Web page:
What’s so different about marketing business-to-business (B2B) anyway?
I’ve spent most of my career in marketing of business software and services, so I get asked this question a lot. How is marketing business software different from marketing a consumer app?
There’s actually some significant differences, and if you don’t remember that then you’re not likely to be successful with your marketing.
Here’s a list of the top 5 challenges in selling B2B software rather than consumer:
- Selling a Solution — If you’re selling a business app, then you have to sell a solution to a problem, not a piece of software. Ideally, you can tie the use of your software to a solution to one of the top three problems that keeps your target user awake at night. And then market that solution…
- More Than One Buyer – the purchase or adoption decision for a business application often involves more than one person. You don’t only have to market to potential users, but you also have to include messaging for other stakeholders, such as group manager, execs, purchasing manager or CFO, etc.
- Aligning the Ecosystem – If you’re marketing a solution (see #1), as you should, then sometimes that solution involves more than just your product. For example, when I was working for Intel we had to focus on software marketing with partners in order to convince users to buy a new PC – they don’t buy hardware, they buy software. So figure out which companies sell the other pieces to your solution, and approach then to do joint marketing.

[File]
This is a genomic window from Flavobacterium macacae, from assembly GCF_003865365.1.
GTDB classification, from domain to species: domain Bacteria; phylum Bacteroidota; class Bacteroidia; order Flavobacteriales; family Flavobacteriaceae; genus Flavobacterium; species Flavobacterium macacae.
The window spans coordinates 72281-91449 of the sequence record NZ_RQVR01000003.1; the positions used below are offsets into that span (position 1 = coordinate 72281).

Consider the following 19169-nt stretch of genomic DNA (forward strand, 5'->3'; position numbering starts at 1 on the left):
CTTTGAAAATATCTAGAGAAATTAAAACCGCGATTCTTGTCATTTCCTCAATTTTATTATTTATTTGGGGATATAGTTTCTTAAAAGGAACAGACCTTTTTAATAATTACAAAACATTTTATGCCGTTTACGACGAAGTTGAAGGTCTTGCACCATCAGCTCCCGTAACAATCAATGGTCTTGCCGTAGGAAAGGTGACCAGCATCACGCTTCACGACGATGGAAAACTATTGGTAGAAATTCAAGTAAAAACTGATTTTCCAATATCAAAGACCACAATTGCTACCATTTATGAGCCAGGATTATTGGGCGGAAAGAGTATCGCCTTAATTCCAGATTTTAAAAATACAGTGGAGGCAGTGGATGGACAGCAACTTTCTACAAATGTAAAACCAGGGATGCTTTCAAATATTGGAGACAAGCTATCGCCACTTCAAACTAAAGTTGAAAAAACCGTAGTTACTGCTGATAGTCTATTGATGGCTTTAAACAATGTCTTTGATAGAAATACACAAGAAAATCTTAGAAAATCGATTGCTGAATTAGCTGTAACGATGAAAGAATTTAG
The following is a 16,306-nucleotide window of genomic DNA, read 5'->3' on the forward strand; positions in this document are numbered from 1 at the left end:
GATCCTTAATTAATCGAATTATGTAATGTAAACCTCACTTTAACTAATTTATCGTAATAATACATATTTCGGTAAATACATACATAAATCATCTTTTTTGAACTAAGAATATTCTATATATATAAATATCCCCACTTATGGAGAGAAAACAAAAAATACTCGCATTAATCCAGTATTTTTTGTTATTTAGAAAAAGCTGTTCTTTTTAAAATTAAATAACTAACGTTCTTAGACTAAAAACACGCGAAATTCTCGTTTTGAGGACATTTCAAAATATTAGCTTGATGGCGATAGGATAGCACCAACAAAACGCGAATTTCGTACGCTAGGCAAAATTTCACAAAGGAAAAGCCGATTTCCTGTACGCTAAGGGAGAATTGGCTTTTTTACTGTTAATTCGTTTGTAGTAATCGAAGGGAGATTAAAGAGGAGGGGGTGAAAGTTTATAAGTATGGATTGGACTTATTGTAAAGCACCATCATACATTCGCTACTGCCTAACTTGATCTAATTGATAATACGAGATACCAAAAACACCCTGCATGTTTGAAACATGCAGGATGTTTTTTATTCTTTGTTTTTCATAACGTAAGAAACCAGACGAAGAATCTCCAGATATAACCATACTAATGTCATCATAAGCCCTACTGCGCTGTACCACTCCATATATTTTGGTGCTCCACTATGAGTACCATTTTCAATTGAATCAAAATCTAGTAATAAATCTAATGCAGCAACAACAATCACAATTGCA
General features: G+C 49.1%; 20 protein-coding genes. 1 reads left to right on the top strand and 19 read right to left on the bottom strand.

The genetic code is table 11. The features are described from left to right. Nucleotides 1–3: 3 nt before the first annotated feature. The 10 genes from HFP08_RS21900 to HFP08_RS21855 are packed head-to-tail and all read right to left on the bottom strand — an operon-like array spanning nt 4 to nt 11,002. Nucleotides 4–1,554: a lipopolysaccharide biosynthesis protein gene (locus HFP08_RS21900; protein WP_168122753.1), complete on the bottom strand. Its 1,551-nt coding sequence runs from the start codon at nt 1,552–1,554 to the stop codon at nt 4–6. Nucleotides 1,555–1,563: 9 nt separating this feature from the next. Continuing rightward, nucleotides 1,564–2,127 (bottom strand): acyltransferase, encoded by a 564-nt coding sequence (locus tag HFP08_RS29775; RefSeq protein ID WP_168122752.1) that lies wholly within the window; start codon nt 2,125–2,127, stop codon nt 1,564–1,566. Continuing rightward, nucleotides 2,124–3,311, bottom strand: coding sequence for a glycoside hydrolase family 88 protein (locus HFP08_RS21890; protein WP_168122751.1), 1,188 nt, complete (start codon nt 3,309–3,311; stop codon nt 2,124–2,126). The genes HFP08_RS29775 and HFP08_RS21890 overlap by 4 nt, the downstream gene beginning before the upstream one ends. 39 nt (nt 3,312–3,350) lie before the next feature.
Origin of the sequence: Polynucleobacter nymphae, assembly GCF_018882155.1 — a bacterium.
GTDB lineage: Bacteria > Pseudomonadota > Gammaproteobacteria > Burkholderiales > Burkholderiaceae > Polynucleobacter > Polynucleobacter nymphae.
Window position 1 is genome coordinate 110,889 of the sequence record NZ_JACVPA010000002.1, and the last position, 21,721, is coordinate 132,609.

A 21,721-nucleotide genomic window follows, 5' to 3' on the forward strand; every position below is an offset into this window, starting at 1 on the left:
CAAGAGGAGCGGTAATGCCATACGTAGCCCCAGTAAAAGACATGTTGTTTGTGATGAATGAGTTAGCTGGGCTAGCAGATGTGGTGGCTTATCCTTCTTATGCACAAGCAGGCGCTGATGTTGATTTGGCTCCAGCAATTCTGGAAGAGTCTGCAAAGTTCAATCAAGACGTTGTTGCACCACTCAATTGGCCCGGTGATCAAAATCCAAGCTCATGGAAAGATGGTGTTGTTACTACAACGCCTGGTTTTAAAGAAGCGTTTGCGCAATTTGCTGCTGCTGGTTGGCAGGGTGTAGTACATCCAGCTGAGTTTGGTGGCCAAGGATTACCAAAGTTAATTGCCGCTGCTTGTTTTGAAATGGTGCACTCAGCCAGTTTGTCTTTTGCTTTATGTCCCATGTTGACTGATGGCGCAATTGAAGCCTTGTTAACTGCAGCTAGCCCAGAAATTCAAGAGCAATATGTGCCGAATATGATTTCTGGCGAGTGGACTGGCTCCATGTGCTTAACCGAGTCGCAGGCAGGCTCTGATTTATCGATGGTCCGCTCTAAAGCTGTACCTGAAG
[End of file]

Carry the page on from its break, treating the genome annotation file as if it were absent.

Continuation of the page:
- Longer Sales Cycle – for a typical business software purchase, it’s not as easy as having the user visit your website, read your great sales copy, and click to purchase or sign up. Even for a small purchase they may need to get their manager’s approval, or perhaps it needs to be included in the next budget cycle or reviewed with other stakeholders. That all takes time.
- Supporting Content Matters – B2B buyers expect to find good-quality marketing content about your software. At the least you should have a professional brochure, some case studies and testimonials, and a product data sheet. You can also write and publish white papers to market to your audience.
Remembering these 5 key differences will make it easier to properly market your business software. For additional help, check out the software marketing toolkit here.